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Swiss give clear ‘yes’ to corporate tax reform

Swiss voters largely accepted on Sunday a reform of the corporate tax system that will scrap preferential treatment for multinational firms. The result also means a financial boost for the country’s ailing pension system.

Two years after voters rejected a similar idea to overhaul corporate tax rules, the issue – this time linked controversially to pensions – received a clear thumbs-up.

Final figures showed 64.4% of Swiss voters approved the government-backed plan, while none of the 26 cantons voted against. Canton Vaud, with 80%, was the keenest.

The legislation will bring Switzerland into line with international tax rules by cutting out preferential rates offered to multinationals, while lowering baseline rates in an effort to prevent them fleeing to more attractive destinations.

And to dispel left-wing fears that these lower overall rates will mean more strain on public services and citizens, the government has promised to pump an annual CHF2 billion ($1.98 billion) into the state pension scheme as compensation.

Double whammy: while corporate tax is to be reformed, the pension system will get a boost. (© Keystone / Gabriel Monnet)

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Results vote March 19, 2019


International pressure

Acceptance comes as a relief to authorities, who have been under pressure to fall into line with standards agreed by the Organisation for Economic Co-operation and Development (OECD) and the European Union (EU) on fair tax practices.

Speaking at a press conference on Sunday afternoon, finance minister and current Swiss president Ueli Maurer welcomed the “robust” result that he hoped would cement Swiss competitiveness and bring the country back into the EU’s good books.

Indeed, throughout the lead up to the vote, the government had warned that rejecting the package would compromise Switzerland’s attractiveness for business and spark an exodus of firms to low-tax competitors like Ireland, Singapore, or the Netherlands.

The new system will thus provide stability and certainty for the some 24,000 foreign companies based in Switzerland, which generate a quarter of Switzerland’s jobs and a third of its economic output.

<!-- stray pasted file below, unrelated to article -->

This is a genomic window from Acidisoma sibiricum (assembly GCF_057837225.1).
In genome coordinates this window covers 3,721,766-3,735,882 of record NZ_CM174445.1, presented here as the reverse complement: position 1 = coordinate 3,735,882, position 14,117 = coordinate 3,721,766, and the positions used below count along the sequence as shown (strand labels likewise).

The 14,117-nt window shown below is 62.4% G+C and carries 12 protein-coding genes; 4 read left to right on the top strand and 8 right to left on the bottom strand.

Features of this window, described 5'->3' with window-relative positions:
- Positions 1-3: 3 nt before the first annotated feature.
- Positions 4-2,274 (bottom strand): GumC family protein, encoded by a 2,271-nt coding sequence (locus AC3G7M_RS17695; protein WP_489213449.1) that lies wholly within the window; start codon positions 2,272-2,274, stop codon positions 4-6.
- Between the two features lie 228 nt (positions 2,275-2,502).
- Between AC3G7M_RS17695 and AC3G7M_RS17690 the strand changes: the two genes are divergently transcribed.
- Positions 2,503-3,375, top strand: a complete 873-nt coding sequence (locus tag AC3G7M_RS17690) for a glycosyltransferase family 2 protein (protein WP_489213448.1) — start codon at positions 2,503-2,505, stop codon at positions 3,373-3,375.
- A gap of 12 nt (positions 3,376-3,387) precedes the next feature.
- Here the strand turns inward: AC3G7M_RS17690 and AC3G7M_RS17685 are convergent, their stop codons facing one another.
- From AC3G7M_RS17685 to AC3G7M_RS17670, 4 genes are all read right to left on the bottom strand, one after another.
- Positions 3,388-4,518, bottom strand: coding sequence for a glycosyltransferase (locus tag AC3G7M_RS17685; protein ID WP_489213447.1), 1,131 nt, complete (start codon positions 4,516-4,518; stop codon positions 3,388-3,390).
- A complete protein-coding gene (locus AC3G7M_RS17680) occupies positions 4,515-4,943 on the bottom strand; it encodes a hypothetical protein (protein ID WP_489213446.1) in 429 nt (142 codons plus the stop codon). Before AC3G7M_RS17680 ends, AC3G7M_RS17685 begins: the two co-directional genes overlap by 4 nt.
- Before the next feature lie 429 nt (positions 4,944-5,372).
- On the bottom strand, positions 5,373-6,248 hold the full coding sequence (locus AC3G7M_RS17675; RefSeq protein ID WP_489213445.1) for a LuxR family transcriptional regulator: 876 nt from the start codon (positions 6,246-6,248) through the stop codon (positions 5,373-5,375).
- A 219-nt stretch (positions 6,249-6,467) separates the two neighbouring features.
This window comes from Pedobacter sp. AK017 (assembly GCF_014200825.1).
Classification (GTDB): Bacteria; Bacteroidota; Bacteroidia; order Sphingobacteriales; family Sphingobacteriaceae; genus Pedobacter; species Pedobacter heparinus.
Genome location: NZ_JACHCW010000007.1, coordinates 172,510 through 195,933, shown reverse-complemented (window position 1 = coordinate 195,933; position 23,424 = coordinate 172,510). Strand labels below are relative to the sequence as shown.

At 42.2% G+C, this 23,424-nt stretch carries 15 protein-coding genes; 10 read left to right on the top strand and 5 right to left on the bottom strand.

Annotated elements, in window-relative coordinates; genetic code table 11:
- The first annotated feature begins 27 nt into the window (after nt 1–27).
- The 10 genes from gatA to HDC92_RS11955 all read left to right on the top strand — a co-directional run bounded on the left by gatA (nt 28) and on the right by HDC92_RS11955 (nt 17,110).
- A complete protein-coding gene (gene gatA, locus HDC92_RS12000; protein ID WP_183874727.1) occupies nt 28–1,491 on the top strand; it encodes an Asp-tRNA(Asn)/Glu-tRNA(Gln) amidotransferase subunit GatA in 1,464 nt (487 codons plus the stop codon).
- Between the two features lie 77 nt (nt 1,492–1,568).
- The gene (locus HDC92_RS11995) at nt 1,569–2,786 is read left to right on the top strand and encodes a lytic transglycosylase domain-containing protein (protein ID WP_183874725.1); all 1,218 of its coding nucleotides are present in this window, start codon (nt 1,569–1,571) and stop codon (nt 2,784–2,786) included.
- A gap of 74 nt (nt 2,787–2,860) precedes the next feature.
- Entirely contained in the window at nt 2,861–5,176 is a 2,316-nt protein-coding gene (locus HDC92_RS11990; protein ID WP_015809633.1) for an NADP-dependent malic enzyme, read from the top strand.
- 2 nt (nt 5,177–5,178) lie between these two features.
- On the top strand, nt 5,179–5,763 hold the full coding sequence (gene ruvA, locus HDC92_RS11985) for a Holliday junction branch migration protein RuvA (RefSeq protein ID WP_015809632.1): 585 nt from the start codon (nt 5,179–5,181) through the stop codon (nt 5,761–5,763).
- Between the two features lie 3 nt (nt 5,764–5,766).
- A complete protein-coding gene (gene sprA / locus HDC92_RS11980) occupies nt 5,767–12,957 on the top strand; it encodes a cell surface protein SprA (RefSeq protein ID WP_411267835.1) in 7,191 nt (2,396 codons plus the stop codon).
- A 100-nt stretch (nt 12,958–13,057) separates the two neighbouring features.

Under the new system, such firms will lose the “special status” allowing them pay less tax than normal Swiss companies, but will still be able to cut bills by claiming deductions on income from patents or spending on research and development.

And though the new system is expected to produce an initial annual shortfall of some CHF2 billion in lost tax revenues, in the long-term, supporters say, failure to reform would have worked out even more costly.

Divisions remain

While the country’s main business federation welcomed the outcome, opponents of the plan – some left-wing groups and NGOs who see it as unfairly generous to companies – said the result on Sunday was bad news for public services, which will suffer from lower tax receipts.

Céline Vara, vice-president of the Swiss Green Party, which opposed the plan, told public radio that the CHF2 billion in lost tax revenues would come at the expense of normal taxpayers. “Public services, creches, or public transport will have to be cut [to fund the loss],” she said.

Others, both before and following the vote result, criticised the artificial linkage of corporate tax and pensions in one single package as being undemocratic. Minister Maurer rejected this on Sunday, saying that citizens recognised the “balance” between both issues.

Cantonal versions

Meanwhile, alongside the national ballot, the cantons of Geneva and Solothurn also voted on Sunday on laws to implement the reforms at a regional level, where tax rates in Switzerland are in practice set.

In Geneva, where there is a high concentration of multinational companies, voters accepted a plan to set the baseline corporate tax rate for all companies at 13.99%. Previously, it had been 11.6% for “special status” firms, and 24.2% for others.

The loss of tax revenues for the canton that this implies is estimated at some CHF186 million in 2020; authorities said that job security and attractiveness as a business destination compensates for the financial losses.

Solothurn, which was the region that gave the weakest “yes” to the national plan, narrowly rejected the cantonal implementation plan put to them; authorities there will have to come up with an alternative.

Results Vote May 19, 2019

Gun law in line with EU:  63.7% yes          36.3% no

Corporate tax reform:     66.4% yes         33.6% no

Turnout: 43.9%

Full story here
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